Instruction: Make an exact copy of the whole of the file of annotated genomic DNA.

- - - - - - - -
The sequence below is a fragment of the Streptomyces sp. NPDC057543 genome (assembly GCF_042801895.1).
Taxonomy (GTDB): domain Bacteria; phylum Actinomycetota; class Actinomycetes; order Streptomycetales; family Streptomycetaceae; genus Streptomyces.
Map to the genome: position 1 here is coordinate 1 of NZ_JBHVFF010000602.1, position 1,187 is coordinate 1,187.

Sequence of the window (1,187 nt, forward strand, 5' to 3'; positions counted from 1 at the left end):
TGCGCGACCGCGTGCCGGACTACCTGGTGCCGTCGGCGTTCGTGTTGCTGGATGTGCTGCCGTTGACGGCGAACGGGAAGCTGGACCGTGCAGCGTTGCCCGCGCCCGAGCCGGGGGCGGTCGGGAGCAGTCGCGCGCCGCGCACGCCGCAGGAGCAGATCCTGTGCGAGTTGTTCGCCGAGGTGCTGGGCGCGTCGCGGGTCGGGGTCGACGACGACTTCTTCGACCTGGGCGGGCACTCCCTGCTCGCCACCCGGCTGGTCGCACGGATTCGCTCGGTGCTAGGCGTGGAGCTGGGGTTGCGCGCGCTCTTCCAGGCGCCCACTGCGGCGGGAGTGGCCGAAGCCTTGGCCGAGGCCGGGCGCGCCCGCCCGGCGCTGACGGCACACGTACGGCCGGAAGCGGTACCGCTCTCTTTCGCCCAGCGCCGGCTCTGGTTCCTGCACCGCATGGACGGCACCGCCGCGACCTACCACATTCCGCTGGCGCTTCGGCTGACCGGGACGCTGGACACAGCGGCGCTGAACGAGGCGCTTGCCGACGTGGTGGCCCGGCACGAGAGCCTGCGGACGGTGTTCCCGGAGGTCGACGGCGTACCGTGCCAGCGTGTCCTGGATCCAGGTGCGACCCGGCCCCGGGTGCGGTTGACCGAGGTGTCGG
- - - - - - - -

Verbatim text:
The sequence below is a fragment of the Streptomyces sp. NPDC057543 genome (assembly GCF_042801895.1).
Taxonomy (GTDB): domain Bacteria; phylum Actinomycetota; class Actinomycetes; order Streptomycetales; family Streptomycetaceae; genus Streptomyces.
Map to the genome: position 1 here is coordinate 1 of NZ_JBHVFF010000602.1, position 1,187 is coordinate 1,187.

Sequence of the window (1,187 nt, forward strand, 5' to 3'; positions counted from 1 at the left end):
TGCGCGACCGCGTGCCGGACTACCTGGTGCCGTCGGCGTTCGTGTTGCTGGATGTGCTGCCGTTGACGGCGAACGGGAAGCTGGACCGTGCAGCGTTGCCCGCGCCCGAGCCGGGGGCGGTCGGGAGCAGTCGCGCGCCGCGCACGCCGCAGGAGCAGATCCTGTGCGAGTTGTTCGCCGAGGTGCTGGGCGCGTCGCGGGTCGGGGTCGACGACGACTTCTTCGACCTGGGCGGGCACTCCCTGCTCGCCACCCGGCTGGTCGCACGGATTCGCTCGGTGCTAGGCGTGGAGCTGGGGTTGCGCGCGCTCTTCCAGGCGCCCACTGCGGCGGGAGTGGCCGAAGCCTTGGCCGAGGCCGGGCGCGCCCGCCCGGCGCTGACGGCACACGTACGGCCGGAAGCGGTACCGCTCTCTTTCGCCCAGCGCCGGCTCTGGTTCCTGCACCGCATGGACGGCACCGCCGCGACCTACCACATTCCGCTGGCGCTTCGGCTGACCGGGACGCTGGACACAGCGGCGCTGAACGAGGCGCTTGCCGACGTGGTGGCCCGGCACGAGAGCCTGCGGACGGTGTTCCCGGAGGTCGACGGCGTACCGTGCCAGCGTGTCCTGGATCCAGGTGCGACCCGGCCCCGGGTGCGGTTGACCGAGGTGTCGG